Ruth Bass | In very little time, 2019's resolutions will vanish in the ether
RICHMOND — It's that time of year again, the January thing when we resolutely resolve and, within days or weeks or months, discover that our good intentions have silently dissolved. Still, it's a new calendar on the wall, with things to remember or cross out and replace.
Janus, the month's namesake, looked both forward and back, not a bad idea in terms of resolutions (which presumably are going to make things better this year than last). We ordinary mortals can't do much about the stock market shakiness in the old year, nor prevent the storm surges that wreaked havoc in Florida and North Carolina. It's also hard to look on the serious damage done to the environment in 2018 as the powers in Washington eased or wiped out regulations that protected water and air, two things each of us depends on.
Building a windmill in the back yard and putting the mayonnaise jar in a recycle bin won't make up for the damage quietly done by Cabinet members Pruitt and Zinke, but it's good to remember that giant oaks started out as shiny little nuts wearing adorable hats. So, we think about green energy, and jars don't go in the trash.
The planet isn't going to evaporate with climate change. But humans might, so I've tried to gather a kind of new year To-Do list for myself, based on the idea that little things mean a lot. Here it is:
Reach for a sweater instead of the thermostat.
Turn off lights when leaving a room, and use low-energy bulbs.
When baking potatoes, make a meatloaf and roasted vegetables to use the heat to the max. When dinner's ready, leave the oven door ajar to take advantage of the hot air.
Remember to take bags to the store, and buy less beef there.
Say no thanks to a clerk who offers a paper bag for a tiny purchase.
Don't discard plastic bags - use them for dog poop or to line wastebaskets.
Pack the dishwasher to the gunwales.
Get serious about putting peelings, rotten apples and egg shells in the compost.
Don't vacuum every day. (Now that's one that won't dissolve, ever.)
No paper plates.
Close the refrigerator door. (A constant command in my childhood - was that because the parents grew up with ice boxes?)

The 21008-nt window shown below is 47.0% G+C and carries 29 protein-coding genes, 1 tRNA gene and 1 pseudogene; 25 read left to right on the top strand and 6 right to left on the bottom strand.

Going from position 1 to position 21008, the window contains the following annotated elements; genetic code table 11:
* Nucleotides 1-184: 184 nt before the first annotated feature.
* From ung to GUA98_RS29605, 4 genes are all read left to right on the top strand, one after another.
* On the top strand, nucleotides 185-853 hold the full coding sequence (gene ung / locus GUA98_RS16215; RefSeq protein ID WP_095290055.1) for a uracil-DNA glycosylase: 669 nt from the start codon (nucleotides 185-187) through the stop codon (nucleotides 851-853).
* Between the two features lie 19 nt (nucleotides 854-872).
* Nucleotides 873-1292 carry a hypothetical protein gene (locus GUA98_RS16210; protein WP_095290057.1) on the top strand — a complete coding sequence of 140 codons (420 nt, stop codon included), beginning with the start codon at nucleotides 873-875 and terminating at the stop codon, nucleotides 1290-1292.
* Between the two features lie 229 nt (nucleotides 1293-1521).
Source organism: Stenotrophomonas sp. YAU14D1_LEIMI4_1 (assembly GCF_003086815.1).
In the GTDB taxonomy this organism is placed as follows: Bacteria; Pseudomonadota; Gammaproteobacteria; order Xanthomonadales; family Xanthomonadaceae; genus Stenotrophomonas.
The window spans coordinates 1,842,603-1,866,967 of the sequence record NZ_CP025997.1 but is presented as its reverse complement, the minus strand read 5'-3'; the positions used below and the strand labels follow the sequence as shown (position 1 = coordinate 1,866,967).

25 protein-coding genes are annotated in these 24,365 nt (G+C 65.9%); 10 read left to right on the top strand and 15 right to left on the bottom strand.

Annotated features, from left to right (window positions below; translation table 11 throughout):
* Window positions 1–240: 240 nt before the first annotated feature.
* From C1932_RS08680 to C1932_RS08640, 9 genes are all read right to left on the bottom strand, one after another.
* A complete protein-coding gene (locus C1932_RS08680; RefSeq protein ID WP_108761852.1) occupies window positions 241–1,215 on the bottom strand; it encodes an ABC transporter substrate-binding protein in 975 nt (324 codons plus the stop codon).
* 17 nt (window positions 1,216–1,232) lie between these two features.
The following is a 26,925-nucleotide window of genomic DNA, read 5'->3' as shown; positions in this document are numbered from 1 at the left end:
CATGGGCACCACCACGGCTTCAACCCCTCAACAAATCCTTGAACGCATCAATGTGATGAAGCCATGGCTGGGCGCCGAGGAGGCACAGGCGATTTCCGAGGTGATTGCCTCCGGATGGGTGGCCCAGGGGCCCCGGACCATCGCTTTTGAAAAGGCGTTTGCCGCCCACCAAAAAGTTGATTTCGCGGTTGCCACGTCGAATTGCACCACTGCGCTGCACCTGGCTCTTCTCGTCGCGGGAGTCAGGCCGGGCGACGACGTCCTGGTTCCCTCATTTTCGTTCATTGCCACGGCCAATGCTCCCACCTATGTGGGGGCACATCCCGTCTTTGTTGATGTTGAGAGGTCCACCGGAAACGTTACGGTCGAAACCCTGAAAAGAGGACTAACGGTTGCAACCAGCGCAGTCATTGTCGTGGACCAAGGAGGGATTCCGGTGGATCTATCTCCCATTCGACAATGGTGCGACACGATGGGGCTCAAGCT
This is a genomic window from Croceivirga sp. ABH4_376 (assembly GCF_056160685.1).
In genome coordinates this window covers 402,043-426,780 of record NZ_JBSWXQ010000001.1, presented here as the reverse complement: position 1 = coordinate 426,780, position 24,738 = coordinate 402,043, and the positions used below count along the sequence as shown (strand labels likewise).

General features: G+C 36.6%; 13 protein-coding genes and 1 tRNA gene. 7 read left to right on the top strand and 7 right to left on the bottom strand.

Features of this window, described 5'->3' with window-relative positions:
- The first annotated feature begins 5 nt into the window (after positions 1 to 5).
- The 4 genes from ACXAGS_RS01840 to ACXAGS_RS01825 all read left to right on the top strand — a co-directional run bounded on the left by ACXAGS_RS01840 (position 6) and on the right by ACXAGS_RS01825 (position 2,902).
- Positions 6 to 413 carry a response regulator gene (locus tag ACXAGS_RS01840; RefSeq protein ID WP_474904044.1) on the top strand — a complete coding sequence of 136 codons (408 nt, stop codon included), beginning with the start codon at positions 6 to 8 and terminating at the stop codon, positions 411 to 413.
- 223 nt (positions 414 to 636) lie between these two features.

Mow the lawn less often, shrink it whenever possible. Slightly longer grass protects the good bugs and gives bunnies clover blooms for breakfast.
Buy a water bottle, not bottled water.
Combine errands on trips to town. Less gas, less pollution.
Take soda and beer bottles back, get the nickel, make the recycling bin lighter and buy a bottle of wine with the proceeds. Byproduct: Strangers don't get to keep your deposit.
Hang out the washing more often, and revel in the fresh-air aroma of the sheets.
Encourage grandchildren to shower shorter.
When the TV is talking to an empty room, turn it off.
Wash the lettuce in a bowl, then use the water on houseplants or hanging baskets. The story that goes with this routine features a brother-in-law from Florida who wondered if something in the lettuce was good for the plants. Just saving water, he was told. Ah, he answered, we have no water problem in Florida. Hmm. In California, my niece has a bucket under the shower. When it's full, she waters her pomegranate trees.
Unplug the toaster and coffee pot when not in use, especially if going away.
All of these are baby steps. They can't make up for lowering standards for car emissions or the poisonous stuff that comes from burning coal. They can't counteract the reduction in standards for clean water, which must make the beleaguered people in Flint, Mich., even less happy. They can't save our national woodlands from drilling, nor the caribou from pipelines. But they make a statement, and if we've learned nothing else in 2018, we have learned that it takes a chorus of voices and united action to make things happen.
Will it be a day, a week or a month before dissolution begins?
Ruth Bass is a former Sunday editor of The Eagle. Her website is www.ruthbass.com.
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